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Review: Bunch of Fresh, Top-Notch Talents Make For An Exquisite Bouquet of STEEL MAGNOLIAS

Review: Bunch of Fresh, Top-Notch Talents Make For An Exquisite Bouquet of STEEL MAGNOLIAS

STEEL MAGNOLIAS/by Robert Harling/directed by Cameron Watson/Actors Co-op David Schall Theatre/thru May 5, 2019

Playwright Robert Harling's sharp, snappy, heart-wrenching, Louisiana-favored dialogue receives its most worthy due in this Actors Co-op production; cast with a spot-on ensemble of six amazing actresses, smoothly and expertly helmed by director Cameron Watson.

Upon entering the David Schall Theatre, the detailed visuals of scenic designer Stephen Gifford's beauty shop set (circa 1987), adorned with properties designer Abe Rodriguez's salon equipment and tchotchkes, clearly pinpoint the specific time and place of the story about to be unfolding.

Review: Bunch of Fresh, Top-Notch Talents Make For An Exquisite Bouquet of STEEL MAGNOLIAS STEEL MAGNOLIAS opens with salon owner Truvy testing out the hairstyling skills of young job applicant Heidi. After Truvy agrees to hire Heidi, the other four characters (Truvy's long-time friends and clients) arrive for their respective appointments. Truvy's salon's the place for the town women to gather to have their hair done while letting their hair down. Harling's causal banter vividly illustrates the various deep friendships between these women. To these actresses' credit, not only do they mine every laugh in Harling's script, but at various points in the play, they wreck your eyes with much tearing.

Review: Bunch of Fresh, Top-Notch Talents Make For An Exquisite Bouquet of STEEL MAGNOLIAS Nan McNamara compassionately and sturdily provides the backbone to STEEL MAGNOLIAS as salon owner Truvy. McNamara's Truvy's the one the others gravitate to for a strong shoulder to cry on, a witty quip or two to make things brighter, and, of course, great hair..

Heidi Palomino's so innocent and naïve as new-to-town Annelle. Palomino's Annelle noticeably gains self-confidence and purpose as the play processes.

Lori Berg nails all her snappy one-liners (and she does get the lion's share) as the mayor's widow Clairee, while portraying Clairee as a vibrant businesswoman, a striving survivor and a wonderful friend.

Deborah Marlowe owns her role of the irascible Ouiser, oft out-of-sorts with all, but quite devoted to her old dog Rhet, as well as, the ladies at Truvy's salon.

Review: Bunch of Fresh, Top-Notch Talents Make For An Exquisite Bouquet of STEEL MAGNOLIAS Ivy Beech and Treva Tegtmeier both wonderfully play the center of attention of Truvy's salon - Shelby getting her bridal 'Grace Kelly' do, and the mother of the bride M'Lynn anxiously hovering, watching out for her daughter's diabetic episodes.

Those familiar with the film Steel Magnolias will know what to expect near the end. Without giving the end away, David Schall Theatre audiences should expect to be controlling their sobbing and waterworks hearing Tegtmeier's tearjerking monologue of M'Lynn. Brava, Ms. Tegtmeier. And, thank God, Harling has the most considerate instinct to lighten the mood when it can't get any, any darker.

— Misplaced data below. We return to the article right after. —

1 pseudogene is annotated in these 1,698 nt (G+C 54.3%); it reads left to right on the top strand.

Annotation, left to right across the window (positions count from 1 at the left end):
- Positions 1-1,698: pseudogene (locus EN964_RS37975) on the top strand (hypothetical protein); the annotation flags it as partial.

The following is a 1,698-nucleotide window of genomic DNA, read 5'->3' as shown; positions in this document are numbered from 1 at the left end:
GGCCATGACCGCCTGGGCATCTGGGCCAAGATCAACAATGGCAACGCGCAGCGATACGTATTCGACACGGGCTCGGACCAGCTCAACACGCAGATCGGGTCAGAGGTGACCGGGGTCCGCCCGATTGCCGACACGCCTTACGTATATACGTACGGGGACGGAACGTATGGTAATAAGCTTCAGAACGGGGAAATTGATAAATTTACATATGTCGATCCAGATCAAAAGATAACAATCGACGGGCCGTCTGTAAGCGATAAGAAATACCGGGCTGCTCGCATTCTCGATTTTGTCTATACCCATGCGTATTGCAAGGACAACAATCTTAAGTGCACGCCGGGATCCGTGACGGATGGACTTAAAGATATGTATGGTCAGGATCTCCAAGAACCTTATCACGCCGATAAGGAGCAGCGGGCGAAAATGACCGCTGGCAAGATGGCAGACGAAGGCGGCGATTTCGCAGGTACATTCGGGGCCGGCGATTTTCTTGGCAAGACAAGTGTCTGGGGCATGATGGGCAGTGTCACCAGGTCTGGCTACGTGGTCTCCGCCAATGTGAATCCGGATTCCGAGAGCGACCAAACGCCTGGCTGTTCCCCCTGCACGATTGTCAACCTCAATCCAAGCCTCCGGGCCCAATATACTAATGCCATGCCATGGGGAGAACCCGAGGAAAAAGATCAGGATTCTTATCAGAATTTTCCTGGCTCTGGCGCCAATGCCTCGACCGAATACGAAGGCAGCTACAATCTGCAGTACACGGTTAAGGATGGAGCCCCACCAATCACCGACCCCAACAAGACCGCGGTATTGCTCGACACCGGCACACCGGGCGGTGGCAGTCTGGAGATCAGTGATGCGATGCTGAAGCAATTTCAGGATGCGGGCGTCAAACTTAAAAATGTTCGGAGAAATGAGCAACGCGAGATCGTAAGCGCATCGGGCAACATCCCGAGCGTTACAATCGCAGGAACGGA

Review: Bunch of Fresh, Top-Notch Talents Make For An Exquisite Bouquet of STEEL MAGNOLIAS Kudos to hair designer Jessica Mills for her on-the-nose, before-and-after coifs. BTW, McNamara and Palomino must really know their hairstyling basics!

Costume designer Terri A. Lewis aces the 1980's Louisiana dresses. And deserved recognition to lighting designer Andrew Schmedake and sound designer Cameron Combe for their so faultless-to-be-unnoticed contributions.

Only thorn, an unexpected long blackout in between Scene 1 and Scene 2 of Act 1. The transition between Act 2's Scene 1 and Scene 2 utilizes a voice-over radio announcer to smoothly take up the down time. Maybe, a voice-over radio announcement of some Easter festivities interrupted by static, and morphing into a Christmas song would fill the Act 1 dead space more effectively.

Actors Co-op's STEEL MAGNOLIAS blossoms readily received at any time.

www.ActorsCo-op.org



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​​​​​​​UCLAs Center for the Art of Performance Presents Armenian Jazz Ensemb Photo
UCLA's Center for the Art of Performance (CAP UCLA) presents Armenia's leading folk jazz and ethno-fusion ensemble MVF Band performing songs from their latest album, Nightology, along with other repertory on Thursday, February 23 at 8 pm in Royce Hall. Tickets are $38 and are available now at cap.ucla.edu, 310-825-2101 and the UCLA Central Ticket Office. 

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From This Author - Gil Kaan

      Gil Kaan, a former Managing Editor of the now-defunct Genre magazine, has had the privilege of photographing and interviewing some major divas of film, television, and stage in... (read more about this author)


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